France so far had to nationalize no bank, differently from UK, Belgium, Germany… I am not super impressed by the manipulative tricks of the usual suspect, that is why I propose to threaten them with their own game. Was not that what Krugie boy proposed for years?
      And what of Obama’s tricky doubling of export in 5 years? Why don’t we export the same policy to them? OK, you gave excellent reason why not. But let’s not confuse accomodation with appeasement. Hitler did not just happen: it was grown in the fertile soil of encouraging his ever more dreadful behavior. Yes, “it”. It was a disease, and it can recur, at least in the USA. (I doubt Germany will be a problem after Roesler’s rights have been abrogated..)

      b) German was my second live language, and I studied it formally five years. I have been known to read physics in German…
      Heil Myself!


      • Jo Says:


        My advice: don’t waste your time on writing anything about Roesler. At this point he has become increasingly irrelevant. He tried to improve the poll ratings of his struggling party (the Berlin election was coming up – Berlin has the status of a federal state in Germany) by playing the tough guy on Europe. The electorate saw through his maneuver with the result that his party (with 3% of the total votes) was kicked out of the Berlin parliament.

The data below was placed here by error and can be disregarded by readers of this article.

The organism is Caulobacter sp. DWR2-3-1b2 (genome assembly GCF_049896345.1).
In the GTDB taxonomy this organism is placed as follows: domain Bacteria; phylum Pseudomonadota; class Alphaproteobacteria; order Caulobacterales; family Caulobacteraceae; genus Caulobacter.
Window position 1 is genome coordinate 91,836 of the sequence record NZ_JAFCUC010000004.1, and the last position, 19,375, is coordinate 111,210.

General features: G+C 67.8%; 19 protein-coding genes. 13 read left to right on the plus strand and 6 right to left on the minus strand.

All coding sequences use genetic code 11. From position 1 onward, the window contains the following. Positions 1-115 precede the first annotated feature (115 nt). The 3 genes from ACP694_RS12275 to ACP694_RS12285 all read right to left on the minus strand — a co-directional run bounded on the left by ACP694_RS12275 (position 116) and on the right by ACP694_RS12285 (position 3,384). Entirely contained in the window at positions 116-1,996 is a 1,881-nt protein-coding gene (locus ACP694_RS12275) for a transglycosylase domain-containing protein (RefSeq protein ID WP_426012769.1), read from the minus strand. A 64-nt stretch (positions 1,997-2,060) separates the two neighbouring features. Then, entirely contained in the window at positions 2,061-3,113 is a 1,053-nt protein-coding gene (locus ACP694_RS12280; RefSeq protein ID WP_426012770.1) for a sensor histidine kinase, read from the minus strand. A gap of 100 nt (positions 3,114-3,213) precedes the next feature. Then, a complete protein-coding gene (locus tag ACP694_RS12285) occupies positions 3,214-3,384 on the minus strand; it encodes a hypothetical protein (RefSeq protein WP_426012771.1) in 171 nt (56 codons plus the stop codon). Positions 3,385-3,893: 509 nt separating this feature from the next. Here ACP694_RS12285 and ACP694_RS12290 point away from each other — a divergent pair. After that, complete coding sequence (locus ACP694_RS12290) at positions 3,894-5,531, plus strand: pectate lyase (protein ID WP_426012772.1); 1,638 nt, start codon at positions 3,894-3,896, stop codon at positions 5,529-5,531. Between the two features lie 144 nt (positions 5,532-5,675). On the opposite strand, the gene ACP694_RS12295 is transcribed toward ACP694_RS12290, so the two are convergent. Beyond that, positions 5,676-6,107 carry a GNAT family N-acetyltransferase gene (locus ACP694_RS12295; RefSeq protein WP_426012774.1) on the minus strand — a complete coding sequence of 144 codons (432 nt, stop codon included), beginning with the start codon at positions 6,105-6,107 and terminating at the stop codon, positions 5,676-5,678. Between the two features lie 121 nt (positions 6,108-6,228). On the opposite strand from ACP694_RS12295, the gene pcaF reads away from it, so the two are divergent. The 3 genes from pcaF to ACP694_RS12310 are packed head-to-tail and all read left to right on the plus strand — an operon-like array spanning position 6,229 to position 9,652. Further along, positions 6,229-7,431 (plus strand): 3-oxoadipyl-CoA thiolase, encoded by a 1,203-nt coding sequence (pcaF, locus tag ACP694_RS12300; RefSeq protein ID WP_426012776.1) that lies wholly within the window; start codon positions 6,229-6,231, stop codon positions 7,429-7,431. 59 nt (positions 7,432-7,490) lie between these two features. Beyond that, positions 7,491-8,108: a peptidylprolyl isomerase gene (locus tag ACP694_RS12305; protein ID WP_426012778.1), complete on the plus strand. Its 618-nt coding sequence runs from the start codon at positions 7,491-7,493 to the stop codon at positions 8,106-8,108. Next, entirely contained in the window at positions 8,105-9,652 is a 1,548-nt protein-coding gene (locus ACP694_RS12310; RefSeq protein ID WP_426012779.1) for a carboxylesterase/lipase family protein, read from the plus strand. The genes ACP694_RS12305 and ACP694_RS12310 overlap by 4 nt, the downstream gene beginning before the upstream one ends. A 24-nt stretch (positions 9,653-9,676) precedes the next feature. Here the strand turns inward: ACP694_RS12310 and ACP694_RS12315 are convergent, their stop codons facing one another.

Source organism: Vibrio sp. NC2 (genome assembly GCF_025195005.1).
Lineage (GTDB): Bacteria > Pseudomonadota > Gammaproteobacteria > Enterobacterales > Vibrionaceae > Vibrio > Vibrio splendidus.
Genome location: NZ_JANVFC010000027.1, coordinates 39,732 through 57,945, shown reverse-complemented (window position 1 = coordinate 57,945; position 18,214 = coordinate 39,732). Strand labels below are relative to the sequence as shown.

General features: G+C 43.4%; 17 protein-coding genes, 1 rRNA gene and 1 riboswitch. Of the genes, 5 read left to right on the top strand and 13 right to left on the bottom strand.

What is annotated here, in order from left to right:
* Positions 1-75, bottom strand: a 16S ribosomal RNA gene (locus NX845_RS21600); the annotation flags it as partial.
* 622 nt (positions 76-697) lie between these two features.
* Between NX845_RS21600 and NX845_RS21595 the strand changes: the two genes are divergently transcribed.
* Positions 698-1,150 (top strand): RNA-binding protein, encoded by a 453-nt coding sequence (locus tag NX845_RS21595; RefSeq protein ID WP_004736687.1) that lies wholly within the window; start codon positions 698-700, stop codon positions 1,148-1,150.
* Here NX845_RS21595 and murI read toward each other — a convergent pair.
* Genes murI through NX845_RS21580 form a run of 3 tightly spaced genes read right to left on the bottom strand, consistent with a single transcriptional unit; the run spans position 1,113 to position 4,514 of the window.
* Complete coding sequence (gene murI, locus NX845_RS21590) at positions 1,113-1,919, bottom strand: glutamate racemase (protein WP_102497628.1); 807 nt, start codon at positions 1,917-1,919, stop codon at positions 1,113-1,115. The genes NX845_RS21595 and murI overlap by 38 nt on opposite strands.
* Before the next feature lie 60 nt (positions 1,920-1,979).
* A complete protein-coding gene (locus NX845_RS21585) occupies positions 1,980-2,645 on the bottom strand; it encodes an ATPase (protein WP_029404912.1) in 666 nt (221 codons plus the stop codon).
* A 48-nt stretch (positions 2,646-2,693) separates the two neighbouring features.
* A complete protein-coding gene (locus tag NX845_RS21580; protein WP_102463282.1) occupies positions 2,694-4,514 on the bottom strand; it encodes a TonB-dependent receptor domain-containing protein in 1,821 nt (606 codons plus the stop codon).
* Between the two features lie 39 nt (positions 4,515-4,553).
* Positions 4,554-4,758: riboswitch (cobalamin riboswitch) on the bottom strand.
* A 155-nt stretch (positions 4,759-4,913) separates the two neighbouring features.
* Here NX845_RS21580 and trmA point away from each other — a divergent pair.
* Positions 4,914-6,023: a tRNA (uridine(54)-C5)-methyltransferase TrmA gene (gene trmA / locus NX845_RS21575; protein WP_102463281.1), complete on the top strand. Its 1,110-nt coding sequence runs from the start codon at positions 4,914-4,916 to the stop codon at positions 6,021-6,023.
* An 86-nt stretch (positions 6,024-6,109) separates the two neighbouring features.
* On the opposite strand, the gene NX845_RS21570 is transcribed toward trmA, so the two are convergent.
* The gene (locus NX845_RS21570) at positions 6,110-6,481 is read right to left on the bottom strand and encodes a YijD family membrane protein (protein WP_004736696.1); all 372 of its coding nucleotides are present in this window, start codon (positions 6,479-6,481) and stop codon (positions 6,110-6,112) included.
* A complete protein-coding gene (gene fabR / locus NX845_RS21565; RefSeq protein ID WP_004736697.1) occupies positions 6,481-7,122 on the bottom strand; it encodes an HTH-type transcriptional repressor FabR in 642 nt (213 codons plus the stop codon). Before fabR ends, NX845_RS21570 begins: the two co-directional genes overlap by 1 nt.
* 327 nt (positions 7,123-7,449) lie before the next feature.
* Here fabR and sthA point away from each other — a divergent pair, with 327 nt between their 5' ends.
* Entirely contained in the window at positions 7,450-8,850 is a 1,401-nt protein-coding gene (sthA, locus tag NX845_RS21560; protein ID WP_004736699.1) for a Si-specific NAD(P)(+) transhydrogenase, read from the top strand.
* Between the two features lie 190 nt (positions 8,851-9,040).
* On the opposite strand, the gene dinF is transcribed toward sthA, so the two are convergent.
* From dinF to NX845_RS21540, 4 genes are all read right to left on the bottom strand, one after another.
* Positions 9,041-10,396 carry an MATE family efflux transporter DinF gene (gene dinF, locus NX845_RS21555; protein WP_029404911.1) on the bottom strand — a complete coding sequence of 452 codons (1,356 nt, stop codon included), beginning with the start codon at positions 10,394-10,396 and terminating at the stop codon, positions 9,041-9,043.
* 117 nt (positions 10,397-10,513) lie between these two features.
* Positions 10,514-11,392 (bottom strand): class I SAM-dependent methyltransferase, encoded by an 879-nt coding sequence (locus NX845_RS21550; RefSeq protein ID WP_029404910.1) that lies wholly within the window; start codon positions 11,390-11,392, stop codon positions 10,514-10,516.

Public sentiment in Germany is still very pro-europe. He made the mistake of mixing up the opposition to bail outs with a general anti-europe feeling and got slaughtered in the election and ridiculed by the other parties, even by his coalition partner (Angies crew).

        Sadly, we will not see anything like a transaction tax enacted in the US in the near future no matter what. However it will be very interesting to see if our two (anti)heros can enact this tax in the EU or the Eurozone while the UK is in strict opposition to this effort. Currently there is a strong anti-european movement within the conservative backbenchers, while the liberal democrats are still rather pro-europe and Cameron has taken a position of “practical euro-scepticism”. Will the transaction tax lead to a showdown in Europe, forcing the UK to finally make a choice long postponed? We will see.



        • Patrice Ayme Says:

          Dear Jo: Thanks for the advice! I would follow it with pleasure, but I already wrote a section on Roesler in my next essay. He suffers from the Kaiser-Hitler-Sarkozy-Obama syndrome of proving by outrageous pseudo patriotic acts that he truly belongs.
          I am happy to learn he was kicked out of Berlin.
          The American leadership, or lack thereof, is getting ever more pathetic: see Obama and Palestine, contradicting the Nov 29, 1947 UN resolution, the very modus operandi of the UN, and even stuff he was saying a year ago. Obama is short circuiting.
          That is why I say Wall Street-Washington has to be blackmailed into the FTT. The FTT is crucial pillar to reform the world economy back to health. WSW understands only force. Obama’s export policy is too plutocratic and too destabilzing to the rest of the world economy. Now he discovered there are bridges to repair, inside the USA. dozens of billion of dollars of bridges…

          Getting tough with London in matter of finance is a necessity. Work too dirty for WS was made in London (see AIG)… Right now England is suing the Eurozone because of new EZ regulations, which would weaken London. Well, the UK can adopt the euro… Although, oops, clearly the British deficit is too high. Much higher than Greece…